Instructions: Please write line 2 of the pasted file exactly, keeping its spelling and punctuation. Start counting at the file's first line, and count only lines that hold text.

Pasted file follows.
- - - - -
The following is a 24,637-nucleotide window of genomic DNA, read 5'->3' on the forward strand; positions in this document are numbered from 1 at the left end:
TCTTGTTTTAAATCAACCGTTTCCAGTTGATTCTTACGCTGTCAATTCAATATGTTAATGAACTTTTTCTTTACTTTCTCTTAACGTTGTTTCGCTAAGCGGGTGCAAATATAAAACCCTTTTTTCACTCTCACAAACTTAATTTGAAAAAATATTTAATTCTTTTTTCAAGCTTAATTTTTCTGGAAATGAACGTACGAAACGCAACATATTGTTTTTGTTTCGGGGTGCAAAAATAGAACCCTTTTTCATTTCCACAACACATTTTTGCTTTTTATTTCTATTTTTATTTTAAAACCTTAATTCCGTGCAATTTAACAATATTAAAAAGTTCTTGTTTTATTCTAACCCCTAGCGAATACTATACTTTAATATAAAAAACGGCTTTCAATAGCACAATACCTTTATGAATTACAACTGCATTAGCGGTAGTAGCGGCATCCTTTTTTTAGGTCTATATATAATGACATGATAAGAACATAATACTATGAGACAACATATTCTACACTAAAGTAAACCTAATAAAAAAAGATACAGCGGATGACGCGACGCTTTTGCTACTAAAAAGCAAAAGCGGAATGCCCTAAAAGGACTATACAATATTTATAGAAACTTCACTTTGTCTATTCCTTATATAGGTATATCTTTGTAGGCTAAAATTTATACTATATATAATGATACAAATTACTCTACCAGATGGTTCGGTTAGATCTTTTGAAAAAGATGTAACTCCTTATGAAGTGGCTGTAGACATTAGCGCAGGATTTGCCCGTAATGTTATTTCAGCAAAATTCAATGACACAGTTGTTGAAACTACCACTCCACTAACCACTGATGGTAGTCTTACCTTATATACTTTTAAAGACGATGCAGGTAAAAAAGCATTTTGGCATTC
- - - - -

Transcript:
TCTTGTTTTAAATCAACCGTTTCCAGTTGATTCTTACGCTGTCAATTCAATATGTTAATGAACTTTTTCTTTACTTTCTCTTAACGTTGTTTCGCTAAGCGGGTGCAAATATAAAACCCTTTTTTCACTCTCACAAACTTAATTTGAAAAAATATTTAATTCTTTTTTCAAGCTTAATTTTTCTGGAAATGAACGTACGAAACGCAACATATTGTTTTTGTTTCGGGGTGCAAAAATAGAACCCTTTTTCATTTCCACAACACATTTTTGCTTTTTATTTCTATTTTTATTTTAAAACCTTAATTCCGTGCAATTTAACAATATTAAAAAGTTCTTGTTTTATTCTAACCCCTAGCGAATACTATACTTTAATATAAAAAACGGCTTTCAATAGCACAATACCTTTATGAATTACAACTGCATTAGCGGTAGTAGCGGCATCCTTTTTTTAGGTCTATATATAATGACATGATAAGAACATAATACTATGAGACAACATATTCTACACTAAAGTAAACCTAATAAAAAAAGATACAGCGGATGACGCGACGCTTTTGCTACTAAAAAGCAAAAGCGGAATGCCCTAAAAGGACTATACAATATTTATAGAAACTTCACTTTGTCTATTCCTTATATAGGTATATCTTTGTAGGCTAAAATTTATACTATATATAATGATACAAATTACTCTACCAGATGGTTCGGTTAGATCTTTTGAAAAAGATGTAACTCCTTATGAAGTGGCTGTAGACATTAGCGCAGGATTTGCCCGTAATGTTATTTCAGCAAAATTCAATGACACAGTTGTTGAAACTACCACTCCACTAACCACTGATGGTAGTCTTACCTTATATACTTTTAAAGACGATGCAGGTAAAAAAGCATTTTGGCATTC